Genre: Action, Drama, Thriller
Directed by: Brad Peyton
Starring: Dwayne Johnson, Carla Gugino, Alexandra Daddario, Paul Giamatti, Ioan Gruffudd
Good disaster movies are few and far between these days. With superheroes, costumed vigilantes, fast cars defying the laws of physics and giant robots smashing the crap out of one another dominating the multiplexes, it feels long overdue that cities and notable landmarks succumb to Mother Nature’s brutal and unforgiving wrath.
San Andreas attempts to recall the Irwin Allen disaster films of the seventies. But while the action may be spectacular, the same can’t be said about the characters or the screenplay that glues it all together.
Dwayne Johnson plays Ray, a first responder helicopter pilot for the Los Angeles Fire Department. When he discovers that his estranged wife, Emma (Carla Gugino), and daughter Blake (Alexandra Daddario) are moving in with Emma’s well to do rich architect husband, Ray’s plans to spend a last weekend with Blake before she heads off to college. These plans are cut short when Mother Nature unleashes her first wave of mayhem upon the Hoover Dam in Nevada.
Thanks to some nifty science talk by Paul Giamatti’s scientist, it turns out the whole San Andreas fault line is about to go off, and before you can scream “EARTHQUAKE!” Los Angeles and San Francisco are reduced to naught but rubble. With Blake trapped in San Francisco, Ray and his wife jet off to rescue her with nothing but their guile to take on Mother Nature herself.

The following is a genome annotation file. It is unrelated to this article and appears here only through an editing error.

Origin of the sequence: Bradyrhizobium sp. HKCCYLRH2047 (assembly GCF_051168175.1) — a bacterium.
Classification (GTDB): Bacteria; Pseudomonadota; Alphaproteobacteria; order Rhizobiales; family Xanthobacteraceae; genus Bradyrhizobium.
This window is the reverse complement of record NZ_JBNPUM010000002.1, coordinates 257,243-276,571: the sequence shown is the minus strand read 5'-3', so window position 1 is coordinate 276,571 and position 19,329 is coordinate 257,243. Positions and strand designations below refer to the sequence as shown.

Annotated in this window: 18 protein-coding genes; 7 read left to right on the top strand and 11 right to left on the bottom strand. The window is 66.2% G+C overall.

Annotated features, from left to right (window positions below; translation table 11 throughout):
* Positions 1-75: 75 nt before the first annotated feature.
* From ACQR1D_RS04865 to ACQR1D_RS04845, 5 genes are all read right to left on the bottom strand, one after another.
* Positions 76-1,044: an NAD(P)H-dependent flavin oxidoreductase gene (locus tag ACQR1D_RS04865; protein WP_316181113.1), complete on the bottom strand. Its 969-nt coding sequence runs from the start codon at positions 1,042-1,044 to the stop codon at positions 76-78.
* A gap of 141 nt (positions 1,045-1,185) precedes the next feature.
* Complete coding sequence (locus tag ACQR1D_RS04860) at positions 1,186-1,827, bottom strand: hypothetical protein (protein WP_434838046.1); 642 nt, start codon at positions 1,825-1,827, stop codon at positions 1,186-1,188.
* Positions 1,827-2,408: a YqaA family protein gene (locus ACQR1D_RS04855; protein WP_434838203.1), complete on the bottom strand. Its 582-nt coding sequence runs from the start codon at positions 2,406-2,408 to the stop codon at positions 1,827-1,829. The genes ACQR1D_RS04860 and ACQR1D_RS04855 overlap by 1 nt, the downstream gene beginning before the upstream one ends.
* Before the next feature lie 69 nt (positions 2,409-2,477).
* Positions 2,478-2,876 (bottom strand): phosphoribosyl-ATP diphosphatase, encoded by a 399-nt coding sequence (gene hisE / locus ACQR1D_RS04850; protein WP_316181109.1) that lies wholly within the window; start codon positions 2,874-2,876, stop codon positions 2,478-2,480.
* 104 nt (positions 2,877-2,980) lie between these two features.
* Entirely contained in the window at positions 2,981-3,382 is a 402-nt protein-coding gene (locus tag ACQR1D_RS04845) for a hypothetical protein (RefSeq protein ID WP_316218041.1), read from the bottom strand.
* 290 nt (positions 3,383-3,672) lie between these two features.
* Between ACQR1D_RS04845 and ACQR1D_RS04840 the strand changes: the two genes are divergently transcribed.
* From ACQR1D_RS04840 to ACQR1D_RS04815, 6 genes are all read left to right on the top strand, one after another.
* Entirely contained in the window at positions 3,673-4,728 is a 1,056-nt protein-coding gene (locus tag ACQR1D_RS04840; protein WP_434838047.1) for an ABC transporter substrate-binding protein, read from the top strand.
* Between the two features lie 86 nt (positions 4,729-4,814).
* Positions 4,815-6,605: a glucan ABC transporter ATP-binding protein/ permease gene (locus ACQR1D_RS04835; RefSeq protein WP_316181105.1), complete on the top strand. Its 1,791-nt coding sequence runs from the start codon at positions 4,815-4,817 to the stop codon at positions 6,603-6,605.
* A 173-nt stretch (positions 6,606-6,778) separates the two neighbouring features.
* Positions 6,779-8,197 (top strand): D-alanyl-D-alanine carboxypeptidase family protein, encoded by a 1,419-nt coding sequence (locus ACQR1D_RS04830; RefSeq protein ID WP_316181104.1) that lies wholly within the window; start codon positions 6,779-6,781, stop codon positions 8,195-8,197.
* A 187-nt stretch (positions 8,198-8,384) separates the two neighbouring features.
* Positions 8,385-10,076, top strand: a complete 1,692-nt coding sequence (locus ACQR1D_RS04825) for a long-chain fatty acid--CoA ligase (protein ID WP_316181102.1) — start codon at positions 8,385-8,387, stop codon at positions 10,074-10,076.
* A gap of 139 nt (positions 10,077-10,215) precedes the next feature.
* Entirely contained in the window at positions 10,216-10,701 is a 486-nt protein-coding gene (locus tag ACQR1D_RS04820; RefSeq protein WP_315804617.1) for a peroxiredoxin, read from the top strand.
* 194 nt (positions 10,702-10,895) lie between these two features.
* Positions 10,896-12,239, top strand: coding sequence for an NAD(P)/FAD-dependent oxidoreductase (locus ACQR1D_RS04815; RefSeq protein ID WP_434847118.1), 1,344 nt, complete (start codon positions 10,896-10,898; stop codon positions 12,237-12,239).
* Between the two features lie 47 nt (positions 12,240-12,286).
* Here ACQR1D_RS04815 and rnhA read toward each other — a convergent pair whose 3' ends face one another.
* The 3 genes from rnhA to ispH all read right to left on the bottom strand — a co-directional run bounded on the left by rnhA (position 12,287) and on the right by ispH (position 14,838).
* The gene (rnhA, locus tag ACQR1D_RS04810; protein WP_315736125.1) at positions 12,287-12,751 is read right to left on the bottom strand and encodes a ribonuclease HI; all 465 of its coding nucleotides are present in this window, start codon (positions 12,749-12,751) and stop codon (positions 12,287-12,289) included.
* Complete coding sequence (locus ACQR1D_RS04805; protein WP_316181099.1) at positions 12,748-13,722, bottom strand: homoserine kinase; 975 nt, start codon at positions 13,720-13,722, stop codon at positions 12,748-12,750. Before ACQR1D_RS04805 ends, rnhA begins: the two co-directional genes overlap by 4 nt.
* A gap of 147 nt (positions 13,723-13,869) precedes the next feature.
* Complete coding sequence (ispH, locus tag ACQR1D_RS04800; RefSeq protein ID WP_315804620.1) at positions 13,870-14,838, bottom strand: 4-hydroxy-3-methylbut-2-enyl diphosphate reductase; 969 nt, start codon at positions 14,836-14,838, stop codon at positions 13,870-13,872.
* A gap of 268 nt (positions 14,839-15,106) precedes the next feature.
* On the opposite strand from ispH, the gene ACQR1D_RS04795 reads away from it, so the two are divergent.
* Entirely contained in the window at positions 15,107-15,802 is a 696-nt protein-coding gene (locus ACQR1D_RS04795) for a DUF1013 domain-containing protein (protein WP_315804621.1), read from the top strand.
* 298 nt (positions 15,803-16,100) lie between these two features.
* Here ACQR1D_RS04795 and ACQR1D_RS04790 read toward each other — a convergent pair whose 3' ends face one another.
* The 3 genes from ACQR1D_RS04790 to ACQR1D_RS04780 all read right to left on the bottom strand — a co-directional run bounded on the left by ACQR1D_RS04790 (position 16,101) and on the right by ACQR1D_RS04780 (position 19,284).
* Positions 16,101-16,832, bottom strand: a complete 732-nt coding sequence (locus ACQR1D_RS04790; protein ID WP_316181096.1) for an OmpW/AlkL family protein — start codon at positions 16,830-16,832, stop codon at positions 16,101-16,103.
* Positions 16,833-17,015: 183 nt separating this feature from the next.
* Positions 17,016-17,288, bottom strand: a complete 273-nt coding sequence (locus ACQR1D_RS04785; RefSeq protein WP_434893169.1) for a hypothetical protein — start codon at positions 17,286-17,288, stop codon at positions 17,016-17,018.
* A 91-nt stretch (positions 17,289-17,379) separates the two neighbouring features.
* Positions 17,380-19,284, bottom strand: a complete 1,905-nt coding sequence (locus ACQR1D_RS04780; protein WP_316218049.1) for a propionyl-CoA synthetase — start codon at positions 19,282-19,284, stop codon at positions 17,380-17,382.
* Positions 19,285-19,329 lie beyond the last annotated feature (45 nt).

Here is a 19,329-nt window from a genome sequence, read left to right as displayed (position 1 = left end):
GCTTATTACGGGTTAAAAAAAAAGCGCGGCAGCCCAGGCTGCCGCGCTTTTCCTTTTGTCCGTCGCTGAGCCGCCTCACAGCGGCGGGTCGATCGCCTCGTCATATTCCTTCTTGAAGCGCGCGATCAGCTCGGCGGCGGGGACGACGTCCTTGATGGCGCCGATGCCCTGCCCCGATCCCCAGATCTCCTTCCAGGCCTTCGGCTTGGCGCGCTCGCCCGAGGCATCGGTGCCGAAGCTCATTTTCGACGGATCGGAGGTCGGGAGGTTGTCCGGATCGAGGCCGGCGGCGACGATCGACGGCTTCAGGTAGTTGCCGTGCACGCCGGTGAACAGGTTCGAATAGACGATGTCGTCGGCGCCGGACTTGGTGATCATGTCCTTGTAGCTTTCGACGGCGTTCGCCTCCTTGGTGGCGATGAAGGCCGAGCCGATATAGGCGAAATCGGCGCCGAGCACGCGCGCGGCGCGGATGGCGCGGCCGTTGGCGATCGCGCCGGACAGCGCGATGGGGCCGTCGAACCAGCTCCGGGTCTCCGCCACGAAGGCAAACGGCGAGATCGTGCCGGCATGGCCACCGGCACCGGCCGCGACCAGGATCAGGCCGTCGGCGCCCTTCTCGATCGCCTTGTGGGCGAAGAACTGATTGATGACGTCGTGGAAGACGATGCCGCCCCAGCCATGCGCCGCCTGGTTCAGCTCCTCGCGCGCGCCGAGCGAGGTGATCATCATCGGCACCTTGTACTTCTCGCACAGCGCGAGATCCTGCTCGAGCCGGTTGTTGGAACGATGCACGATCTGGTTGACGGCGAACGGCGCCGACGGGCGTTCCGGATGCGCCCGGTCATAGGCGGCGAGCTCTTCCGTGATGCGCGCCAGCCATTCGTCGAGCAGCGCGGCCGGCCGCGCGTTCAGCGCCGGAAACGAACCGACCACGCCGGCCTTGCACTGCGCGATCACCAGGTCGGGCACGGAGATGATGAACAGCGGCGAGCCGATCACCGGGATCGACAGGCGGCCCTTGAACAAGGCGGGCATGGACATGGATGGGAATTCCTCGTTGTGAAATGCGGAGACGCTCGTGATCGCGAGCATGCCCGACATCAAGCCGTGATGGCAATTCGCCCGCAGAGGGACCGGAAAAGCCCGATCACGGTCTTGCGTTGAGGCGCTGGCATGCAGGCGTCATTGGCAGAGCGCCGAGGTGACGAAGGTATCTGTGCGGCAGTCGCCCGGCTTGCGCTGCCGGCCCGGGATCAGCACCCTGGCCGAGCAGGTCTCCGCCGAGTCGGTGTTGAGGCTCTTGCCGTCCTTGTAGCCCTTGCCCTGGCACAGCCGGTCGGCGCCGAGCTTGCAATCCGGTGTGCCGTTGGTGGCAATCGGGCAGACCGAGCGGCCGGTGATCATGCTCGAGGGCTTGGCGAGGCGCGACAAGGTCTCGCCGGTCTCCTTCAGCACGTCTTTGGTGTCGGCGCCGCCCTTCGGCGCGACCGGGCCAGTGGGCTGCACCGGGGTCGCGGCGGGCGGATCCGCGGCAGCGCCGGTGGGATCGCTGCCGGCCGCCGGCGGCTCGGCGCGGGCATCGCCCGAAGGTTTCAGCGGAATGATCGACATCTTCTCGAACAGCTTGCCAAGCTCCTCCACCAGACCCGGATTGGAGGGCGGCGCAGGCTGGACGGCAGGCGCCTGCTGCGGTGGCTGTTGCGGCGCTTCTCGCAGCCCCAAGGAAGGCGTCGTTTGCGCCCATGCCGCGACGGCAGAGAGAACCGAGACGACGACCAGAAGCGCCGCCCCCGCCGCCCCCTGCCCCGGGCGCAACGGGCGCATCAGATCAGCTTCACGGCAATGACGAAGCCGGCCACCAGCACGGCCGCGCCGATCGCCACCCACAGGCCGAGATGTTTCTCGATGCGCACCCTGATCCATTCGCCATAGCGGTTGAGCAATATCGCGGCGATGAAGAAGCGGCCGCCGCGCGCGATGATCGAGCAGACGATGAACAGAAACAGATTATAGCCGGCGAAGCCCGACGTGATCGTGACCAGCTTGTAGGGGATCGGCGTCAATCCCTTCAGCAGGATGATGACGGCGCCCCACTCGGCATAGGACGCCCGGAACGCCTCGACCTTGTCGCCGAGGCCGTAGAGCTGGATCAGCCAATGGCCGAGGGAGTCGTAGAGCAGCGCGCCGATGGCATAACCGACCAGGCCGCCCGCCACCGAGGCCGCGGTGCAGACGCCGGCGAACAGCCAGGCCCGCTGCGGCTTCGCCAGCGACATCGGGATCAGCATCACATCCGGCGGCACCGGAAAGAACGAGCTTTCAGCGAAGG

If you’re looking for some over the top destruction porn, then you’ve come to the right place. San Andreas more than delivers on the spectacle. From the Earth shattering opening at Hoover Dam to a barnstorming tsunami scene, the Earthquake sequences themselves are gripping. Plus, with recent tragic events in Nepal and even the Japanese earthquake and tsunami in 2011, the images played out on screen in San Andreas are afforded an extra tragic and frightening dimension.
It’s a shame then that not much more time was spent developing the script and constructing a narrative worthy of the film’s destruction. Kudos to the creative team for deciding to focus on one family’s adventure through all the mayhem, but given the level of devastation, the lack of victims suffering in the aftermath of such a terrible and tragic even gives the film a disturbing hollowness.
The three leads make for a likeable family trio, with Johnson at his charismatic best and Gugino and Daddario throwing themselves into proceedings with gusto, but the script is so miserable, the dialogue so cringe worthy, that it all seemed like an afterthought. A tragic back-story, which virtually amounts to nothing, seems to have been forced in to try and add some extra ‘depth’ to the characters.
The great Paul Giamatti meanwhile appears in the unenviable role of Science Exposition Man, appearing only to deliver long speeches on Earthquakes and effectively explain the plot. And let’s not even get started on the two brothers from England…
Overall, fans of disaster movies may enjoy the good old-fashioned heroics and level of destruction on display, but there’s no escaping the atrocious dialogue and ham-fisted characterization that comes with it.